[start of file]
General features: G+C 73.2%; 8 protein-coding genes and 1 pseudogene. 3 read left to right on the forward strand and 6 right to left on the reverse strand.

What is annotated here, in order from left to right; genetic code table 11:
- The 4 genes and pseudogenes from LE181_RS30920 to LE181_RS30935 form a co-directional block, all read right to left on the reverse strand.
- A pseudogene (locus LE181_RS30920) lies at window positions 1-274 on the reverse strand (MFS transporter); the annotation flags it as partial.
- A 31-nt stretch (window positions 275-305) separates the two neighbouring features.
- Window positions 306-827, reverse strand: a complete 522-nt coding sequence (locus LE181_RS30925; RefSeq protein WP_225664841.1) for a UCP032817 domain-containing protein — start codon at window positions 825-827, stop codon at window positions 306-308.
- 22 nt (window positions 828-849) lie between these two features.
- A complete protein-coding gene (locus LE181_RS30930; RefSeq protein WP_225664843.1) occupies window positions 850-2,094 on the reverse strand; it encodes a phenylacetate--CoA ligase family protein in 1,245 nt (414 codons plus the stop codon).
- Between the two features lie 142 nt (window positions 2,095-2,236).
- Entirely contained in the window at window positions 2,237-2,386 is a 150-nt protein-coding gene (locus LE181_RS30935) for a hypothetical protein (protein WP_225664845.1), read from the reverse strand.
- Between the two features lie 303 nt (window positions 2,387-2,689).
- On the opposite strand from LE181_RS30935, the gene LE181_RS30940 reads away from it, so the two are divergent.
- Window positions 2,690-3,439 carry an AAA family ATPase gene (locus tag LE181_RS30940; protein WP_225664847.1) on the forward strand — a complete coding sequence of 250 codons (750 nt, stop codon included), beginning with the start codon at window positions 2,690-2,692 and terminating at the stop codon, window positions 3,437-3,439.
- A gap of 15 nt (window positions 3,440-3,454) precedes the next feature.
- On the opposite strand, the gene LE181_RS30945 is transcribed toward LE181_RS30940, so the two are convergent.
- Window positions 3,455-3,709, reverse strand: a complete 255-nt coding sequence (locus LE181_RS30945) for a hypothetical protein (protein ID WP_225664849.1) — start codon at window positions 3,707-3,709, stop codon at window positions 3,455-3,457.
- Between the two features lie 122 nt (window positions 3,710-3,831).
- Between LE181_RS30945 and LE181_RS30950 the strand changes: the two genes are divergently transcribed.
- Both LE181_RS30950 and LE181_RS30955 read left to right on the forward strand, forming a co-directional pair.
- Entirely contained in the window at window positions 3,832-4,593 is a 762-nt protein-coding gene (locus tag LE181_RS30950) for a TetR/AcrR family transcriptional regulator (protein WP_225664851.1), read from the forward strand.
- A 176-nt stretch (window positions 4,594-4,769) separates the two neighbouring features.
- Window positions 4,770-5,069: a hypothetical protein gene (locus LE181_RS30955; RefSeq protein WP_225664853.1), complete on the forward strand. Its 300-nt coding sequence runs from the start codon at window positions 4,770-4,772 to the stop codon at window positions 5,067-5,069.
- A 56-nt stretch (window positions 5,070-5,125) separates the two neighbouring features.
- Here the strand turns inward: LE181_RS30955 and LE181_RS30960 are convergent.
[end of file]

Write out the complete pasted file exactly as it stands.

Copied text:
General features: G+C 73.2%; 8 protein-coding genes and 1 pseudogene. 3 read left to right on the forward strand and 6 right to left on the reverse strand.

What is annotated here, in order from left to right; genetic code table 11:
- The 4 genes and pseudogenes from LE181_RS30920 to LE181_RS30935 form a co-directional block, all read right to left on the reverse strand.
- A pseudogene (locus LE181_RS30920) lies at window positions 1-274 on the reverse strand (MFS transporter); the annotation flags it as partial.
- A 31-nt stretch (window positions 275-305) separates the two neighbouring features.
- Window positions 306-827, reverse strand: a complete 522-nt coding sequence (locus LE181_RS30925; RefSeq protein WP_225664841.1) for a UCP032817 domain-containing protein — start codon at window positions 825-827, stop codon at window positions 306-308.
- 22 nt (window positions 828-849) lie between these two features.
- A complete protein-coding gene (locus LE181_RS30930; RefSeq protein WP_225664843.1) occupies window positions 850-2,094 on the reverse strand; it encodes a phenylacetate--CoA ligase family protein in 1,245 nt (414 codons plus the stop codon).
- Between the two features lie 142 nt (window positions 2,095-2,236).
- Entirely contained in the window at window positions 2,237-2,386 is a 150-nt protein-coding gene (locus LE181_RS30935) for a hypothetical protein (protein WP_225664845.1), read from the reverse strand.
- Between the two features lie 303 nt (window positions 2,387-2,689).
- On the opposite strand from LE181_RS30935, the gene LE181_RS30940 reads away from it, so the two are divergent.
- Window positions 2,690-3,439 carry an AAA family ATPase gene (locus tag LE181_RS30940; protein WP_225664847.1) on the forward strand — a complete coding sequence of 250 codons (750 nt, stop codon included), beginning with the start codon at window positions 2,690-2,692 and terminating at the stop codon, window positions 3,437-3,439.
- A gap of 15 nt (window positions 3,440-3,454) precedes the next feature.
- On the opposite strand, the gene LE181_RS30945 is transcribed toward LE181_RS30940, so the two are convergent.
- Window positions 3,455-3,709, reverse strand: a complete 255-nt coding sequence (locus LE181_RS30945) for a hypothetical protein (protein ID WP_225664849.1) — start codon at window positions 3,707-3,709, stop codon at window positions 3,455-3,457.
- Between the two features lie 122 nt (window positions 3,710-3,831).
- Between LE181_RS30945 and LE181_RS30950 the strand changes: the two genes are divergently transcribed.
- Both LE181_RS30950 and LE181_RS30955 read left to right on the forward strand, forming a co-directional pair.
- Entirely contained in the window at window positions 3,832-4,593 is a 762-nt protein-coding gene (locus tag LE181_RS30950) for a TetR/AcrR family transcriptional regulator (protein WP_225664851.1), read from the forward strand.
- A 176-nt stretch (window positions 4,594-4,769) separates the two neighbouring features.
- Window positions 4,770-5,069: a hypothetical protein gene (locus LE181_RS30955; RefSeq protein WP_225664853.1), complete on the forward strand. Its 300-nt coding sequence runs from the start codon at window positions 4,770-4,772 to the stop codon at window positions 5,067-5,069.
- A 56-nt stretch (window positions 5,070-5,125) separates the two neighbouring features.
- Here the strand turns inward: LE181_RS30955 and LE181_RS30960 are convergent.